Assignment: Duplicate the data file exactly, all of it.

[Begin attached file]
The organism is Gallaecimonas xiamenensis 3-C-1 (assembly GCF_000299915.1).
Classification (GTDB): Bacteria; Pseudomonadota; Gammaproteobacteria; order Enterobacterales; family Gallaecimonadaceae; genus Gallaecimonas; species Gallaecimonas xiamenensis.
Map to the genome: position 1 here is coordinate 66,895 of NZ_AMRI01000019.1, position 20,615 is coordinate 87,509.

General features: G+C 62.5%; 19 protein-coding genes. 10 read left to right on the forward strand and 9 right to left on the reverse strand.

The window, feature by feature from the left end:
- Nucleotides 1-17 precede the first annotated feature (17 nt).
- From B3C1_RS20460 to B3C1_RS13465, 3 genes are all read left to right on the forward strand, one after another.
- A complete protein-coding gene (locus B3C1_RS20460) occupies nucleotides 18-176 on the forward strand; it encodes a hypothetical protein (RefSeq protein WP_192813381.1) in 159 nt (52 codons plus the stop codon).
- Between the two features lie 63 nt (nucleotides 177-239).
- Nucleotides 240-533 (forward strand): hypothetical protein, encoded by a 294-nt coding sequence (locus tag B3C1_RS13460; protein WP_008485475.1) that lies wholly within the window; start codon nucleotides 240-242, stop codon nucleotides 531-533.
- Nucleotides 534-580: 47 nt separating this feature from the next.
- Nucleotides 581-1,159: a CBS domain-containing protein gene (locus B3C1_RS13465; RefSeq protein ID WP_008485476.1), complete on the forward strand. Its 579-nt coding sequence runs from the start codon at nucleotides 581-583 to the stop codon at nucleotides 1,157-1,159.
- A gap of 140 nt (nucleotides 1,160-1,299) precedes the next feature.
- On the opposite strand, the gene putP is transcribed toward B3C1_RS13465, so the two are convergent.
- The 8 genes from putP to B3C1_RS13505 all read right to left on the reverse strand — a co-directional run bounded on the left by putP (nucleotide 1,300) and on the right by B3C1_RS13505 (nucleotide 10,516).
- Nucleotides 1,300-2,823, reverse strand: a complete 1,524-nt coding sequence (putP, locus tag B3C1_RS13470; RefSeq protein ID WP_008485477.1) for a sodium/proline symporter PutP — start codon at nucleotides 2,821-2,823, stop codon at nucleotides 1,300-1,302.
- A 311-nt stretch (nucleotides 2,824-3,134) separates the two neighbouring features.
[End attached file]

The organism is Gallaecimonas xiamenensis 3-C-1 (assembly GCF_000299915.1).
Classification (GTDB): Bacteria; Pseudomonadota; Gammaproteobacteria; order Enterobacterales; family Gallaecimonadaceae; genus Gallaecimonas; species Gallaecimonas xiamenensis.
Map to the genome: position 1 here is coordinate 66,895 of NZ_AMRI01000019.1, position 20,615 is coordinate 87,509.

General features: G+C 62.5%; 19 protein-coding genes. 10 read left to right on the forward strand and 9 right to left on the reverse strand.

The window, feature by feature from the left end:
- Nucleotides 1-17 precede the first annotated feature (17 nt).
- From B3C1_RS20460 to B3C1_RS13465, 3 genes are all read left to right on the forward strand, one after another.
- A complete protein-coding gene (locus B3C1_RS20460) occupies nucleotides 18-176 on the forward strand; it encodes a hypothetical protein (RefSeq protein WP_192813381.1) in 159 nt (52 codons plus the stop codon).
- Between the two features lie 63 nt (nucleotides 177-239).
- Nucleotides 240-533 (forward strand): hypothetical protein, encoded by a 294-nt coding sequence (locus tag B3C1_RS13460; protein WP_008485475.1) that lies wholly within the window; start codon nucleotides 240-242, stop codon nucleotides 531-533.
- Nucleotides 534-580: 47 nt separating this feature from the next.
- Nucleotides 581-1,159: a CBS domain-containing protein gene (locus B3C1_RS13465; RefSeq protein ID WP_008485476.1), complete on the forward strand. Its 579-nt coding sequence runs from the start codon at nucleotides 581-583 to the stop codon at nucleotides 1,157-1,159.
- A gap of 140 nt (nucleotides 1,160-1,299) precedes the next feature.
- On the opposite strand, the gene putP is transcribed toward B3C1_RS13465, so the two are convergent.
- The 8 genes from putP to B3C1_RS13505 all read right to left on the reverse strand — a co-directional run bounded on the left by putP (nucleotide 1,300) and on the right by B3C1_RS13505 (nucleotide 10,516).
- Nucleotides 1,300-2,823, reverse strand: a complete 1,524-nt coding sequence (putP, locus tag B3C1_RS13470; RefSeq protein ID WP_008485477.1) for a sodium/proline symporter PutP — start codon at nucleotides 2,821-2,823, stop codon at nucleotides 1,300-1,302.
- A 311-nt stretch (nucleotides 2,824-3,134) separates the two neighbouring features.